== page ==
Utilizing controllers successfully in smart manufacturing, digital transformation
Machines, particularly PLCs and PACs, have a key role to play in enabling smart manufacturing and more interconnected factories.
In the rapidly evolving landscape of smart manufacturing, control units such as programmable logic controllers (PLCs) remain essential components in automated operations, helping to streamline processes, enhance productivity and optimize plant performance.
“As we progress further into the digital age, controllers continue to push the boundaries of what is possible, paving the way for ever smarter, more interconnected factories,” said Daniel Sperlich, strategic product manager – controllers EMEA at Mitsubishi Electric. “PLCs and other controllers represent a key enabling technology for smart manufacturing, helping end users set up increasingly more intelligent, interconnected and effective factories. While these devices have been crunching data since their launch, they are now capable of handling unprecedentedly large volumes of information.”
They can process and share data from a variety of sources to enable industrial Internet of Things (IIoT) applications. As well as common operational technology (OT) data traffic from drives and other automation devices, machine controllers can now connect to cameras and information technology (IT) systems by accommodating TCP/IP messages.
“Taking this a step further, when coupled with AI-based analytics tools, it is possible to feed the data generated by the controller to advanced algorithms that can produce valuable insights,” Sperlich said.
One key activity across industry, where these capabilities can be extremely beneficial to users, revolving around maintenance tasks. Sperlich said, “Control solutions that can integrate with cameras strategically located on production lines can help streamline troubleshooting and root cause analysis if issues arise. They can offer valuable, easily accessible visuals about what is happening or has occurred on the line. When combined with control data and AI-based analytics, these solutions also simplify the identification and resolution of errors, minimizing downtime and costs.”
Sperlich went on to point out that it is possible to easily pinpoint where errors may have occurred as well as correct them before issues are propagated through the entire production line. Such solutions enable effective remote maintenance, reducing downtime and associated costs, especially if plants are located in areas with limited accessibility.
In praise of programmable automation controllers (PACs)
As manufacturing plants continue to digitally transform in order to make operational improvements, there is a growing demand for plant control technology that meets the demands of a modern system architecture. According to Steve Ward, director, application engineering EMEA at Emerson, this need can be met through the adoption of programmable automation controllers (PACs).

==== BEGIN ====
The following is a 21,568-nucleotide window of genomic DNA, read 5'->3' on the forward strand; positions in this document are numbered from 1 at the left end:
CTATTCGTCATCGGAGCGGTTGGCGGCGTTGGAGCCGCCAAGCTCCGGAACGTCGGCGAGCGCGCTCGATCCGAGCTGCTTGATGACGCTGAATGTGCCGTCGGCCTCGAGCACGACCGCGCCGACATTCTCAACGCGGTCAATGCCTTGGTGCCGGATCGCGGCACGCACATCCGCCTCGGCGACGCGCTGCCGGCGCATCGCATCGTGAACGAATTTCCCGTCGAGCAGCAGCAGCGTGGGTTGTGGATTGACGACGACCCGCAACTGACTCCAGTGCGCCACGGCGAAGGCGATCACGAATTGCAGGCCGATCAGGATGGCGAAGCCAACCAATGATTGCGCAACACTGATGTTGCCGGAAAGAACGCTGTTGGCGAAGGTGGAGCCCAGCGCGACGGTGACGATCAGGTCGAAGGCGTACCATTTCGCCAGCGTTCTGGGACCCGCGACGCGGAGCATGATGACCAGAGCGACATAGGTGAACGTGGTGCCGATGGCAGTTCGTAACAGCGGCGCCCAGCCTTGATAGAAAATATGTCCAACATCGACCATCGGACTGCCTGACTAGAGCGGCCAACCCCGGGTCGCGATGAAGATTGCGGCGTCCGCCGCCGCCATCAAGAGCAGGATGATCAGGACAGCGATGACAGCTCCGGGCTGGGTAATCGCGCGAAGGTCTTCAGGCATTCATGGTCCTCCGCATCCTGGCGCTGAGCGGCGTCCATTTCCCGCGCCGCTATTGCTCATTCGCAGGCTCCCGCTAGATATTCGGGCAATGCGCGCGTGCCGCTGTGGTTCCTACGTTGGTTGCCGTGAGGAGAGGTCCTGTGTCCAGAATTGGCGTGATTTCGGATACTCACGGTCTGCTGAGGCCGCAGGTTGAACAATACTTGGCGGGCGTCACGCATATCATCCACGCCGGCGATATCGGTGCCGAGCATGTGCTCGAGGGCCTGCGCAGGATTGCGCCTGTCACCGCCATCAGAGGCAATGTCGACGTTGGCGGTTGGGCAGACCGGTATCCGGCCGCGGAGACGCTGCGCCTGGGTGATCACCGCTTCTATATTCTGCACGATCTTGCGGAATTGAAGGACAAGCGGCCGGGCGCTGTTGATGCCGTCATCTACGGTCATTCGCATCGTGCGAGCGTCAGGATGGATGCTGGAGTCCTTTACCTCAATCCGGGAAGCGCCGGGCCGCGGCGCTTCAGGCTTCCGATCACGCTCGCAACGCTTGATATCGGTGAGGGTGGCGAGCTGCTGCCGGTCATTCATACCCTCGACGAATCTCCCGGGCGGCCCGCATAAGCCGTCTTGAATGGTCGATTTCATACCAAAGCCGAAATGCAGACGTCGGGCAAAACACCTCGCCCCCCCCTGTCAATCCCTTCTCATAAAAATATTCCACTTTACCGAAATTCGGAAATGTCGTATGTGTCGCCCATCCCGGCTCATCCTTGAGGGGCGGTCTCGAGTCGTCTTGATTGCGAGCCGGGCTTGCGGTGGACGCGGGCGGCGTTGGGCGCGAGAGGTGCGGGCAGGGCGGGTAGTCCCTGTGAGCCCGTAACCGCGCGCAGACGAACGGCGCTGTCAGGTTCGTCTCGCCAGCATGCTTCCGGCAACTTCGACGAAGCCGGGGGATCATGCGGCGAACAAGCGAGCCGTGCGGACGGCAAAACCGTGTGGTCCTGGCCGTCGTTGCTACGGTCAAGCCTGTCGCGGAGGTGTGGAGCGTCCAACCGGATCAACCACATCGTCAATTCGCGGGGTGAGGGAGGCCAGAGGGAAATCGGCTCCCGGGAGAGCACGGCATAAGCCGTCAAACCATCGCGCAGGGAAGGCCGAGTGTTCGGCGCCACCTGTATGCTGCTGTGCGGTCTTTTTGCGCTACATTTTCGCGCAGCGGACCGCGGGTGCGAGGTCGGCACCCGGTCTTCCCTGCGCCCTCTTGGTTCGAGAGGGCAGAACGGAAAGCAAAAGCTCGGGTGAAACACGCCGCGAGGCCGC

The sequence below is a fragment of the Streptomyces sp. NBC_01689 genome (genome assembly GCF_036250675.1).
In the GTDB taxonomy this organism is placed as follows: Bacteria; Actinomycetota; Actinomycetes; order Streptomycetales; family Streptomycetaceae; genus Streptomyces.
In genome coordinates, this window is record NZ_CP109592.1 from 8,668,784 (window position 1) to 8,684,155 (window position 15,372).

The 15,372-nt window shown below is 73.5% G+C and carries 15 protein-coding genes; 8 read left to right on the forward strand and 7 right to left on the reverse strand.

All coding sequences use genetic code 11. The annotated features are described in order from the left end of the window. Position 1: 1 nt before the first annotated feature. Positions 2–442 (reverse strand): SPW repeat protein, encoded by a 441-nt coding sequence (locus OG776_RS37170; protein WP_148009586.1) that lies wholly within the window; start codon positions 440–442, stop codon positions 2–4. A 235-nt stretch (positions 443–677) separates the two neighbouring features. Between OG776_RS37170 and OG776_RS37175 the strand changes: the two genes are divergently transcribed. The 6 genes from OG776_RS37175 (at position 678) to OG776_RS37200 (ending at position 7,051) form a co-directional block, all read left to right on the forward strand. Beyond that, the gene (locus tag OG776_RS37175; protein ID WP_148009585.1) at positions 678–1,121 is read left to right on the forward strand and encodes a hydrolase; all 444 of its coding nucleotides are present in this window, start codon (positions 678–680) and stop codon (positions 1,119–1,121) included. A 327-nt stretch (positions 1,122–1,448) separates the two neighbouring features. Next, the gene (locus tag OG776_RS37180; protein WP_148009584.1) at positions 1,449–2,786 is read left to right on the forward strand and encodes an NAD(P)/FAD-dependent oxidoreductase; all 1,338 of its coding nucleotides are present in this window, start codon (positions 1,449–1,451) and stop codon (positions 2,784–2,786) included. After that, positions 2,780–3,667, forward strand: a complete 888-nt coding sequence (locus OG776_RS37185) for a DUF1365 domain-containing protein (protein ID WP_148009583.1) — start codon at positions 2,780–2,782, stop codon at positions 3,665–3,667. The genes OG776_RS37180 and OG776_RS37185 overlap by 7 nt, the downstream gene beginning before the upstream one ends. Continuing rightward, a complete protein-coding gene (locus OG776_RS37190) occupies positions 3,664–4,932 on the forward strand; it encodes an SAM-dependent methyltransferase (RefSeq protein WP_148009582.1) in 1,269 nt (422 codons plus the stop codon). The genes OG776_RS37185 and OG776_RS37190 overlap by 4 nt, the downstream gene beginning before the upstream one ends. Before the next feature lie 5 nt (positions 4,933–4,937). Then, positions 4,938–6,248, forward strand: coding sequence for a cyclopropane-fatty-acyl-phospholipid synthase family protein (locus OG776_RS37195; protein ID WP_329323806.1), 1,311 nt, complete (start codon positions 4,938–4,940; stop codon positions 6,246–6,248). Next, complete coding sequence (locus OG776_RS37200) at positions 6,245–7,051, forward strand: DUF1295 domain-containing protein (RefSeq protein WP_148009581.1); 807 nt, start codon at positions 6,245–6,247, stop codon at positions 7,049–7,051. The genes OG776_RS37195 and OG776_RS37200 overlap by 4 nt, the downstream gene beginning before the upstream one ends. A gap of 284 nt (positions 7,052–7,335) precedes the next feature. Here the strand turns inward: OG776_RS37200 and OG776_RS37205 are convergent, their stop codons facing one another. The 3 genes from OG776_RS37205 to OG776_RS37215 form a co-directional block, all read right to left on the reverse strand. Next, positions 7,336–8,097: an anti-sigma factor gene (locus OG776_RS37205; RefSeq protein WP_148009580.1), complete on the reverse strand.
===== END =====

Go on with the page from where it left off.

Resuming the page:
He said: “Although programmable logic controllers (PLCs) are still utilized to handle simple processes and smaller applications with a few I/O points, PACs are now typically deployed for more complex processes, especially those that require advanced control algorithms and data processing capabilities.” PACs are designed for handling large amounts of data and performing complex data analysis, storing data in databases, and generating reports that support continuous improvement programmes.
Typically, these modular, open, scalable and interoperable PAC solutions feature enhanced networking capabilities with plug and play connectivity to make it easy to add machines and devices to an existing automation architecture. Modern controllers support a variety of protocols – such as PROFINET and OPC-UA – which enables secure communication with multiple devices and systems, including databases, servers and other controllers.
“To drive productivity improvements, production uptime is essential,” Ward said. “To support this, control systems can be configured with redundant controllers and network connections, ensuring that the process continues to operate even if a component fails. Extremely fast switchover to redundant hot standby controllers ensures high availability control solutions.
“At the heart of digital transformation is the use of existing and new data to provide actionable insights. Traditionally, data analytics has involved collecting massive amounts of data for analysis centrally, which required costly infrastructure, expensive planning and special skills. Modern controllers overcome this by enabling data to be analyzed at the machine level allowing fast action to be taken. Edge controllers combine real-time deterministic control capabilities with data processing, logging and analytics all in device. Multicore hypervized processing power enables near real-time analytics to be performed locally in parallel with the control processes. Using this functionality, it is possible to implement a data-driven feedback loop – without interfering with the deterministic control.”
– This originally appeared on Control Engineering Europe.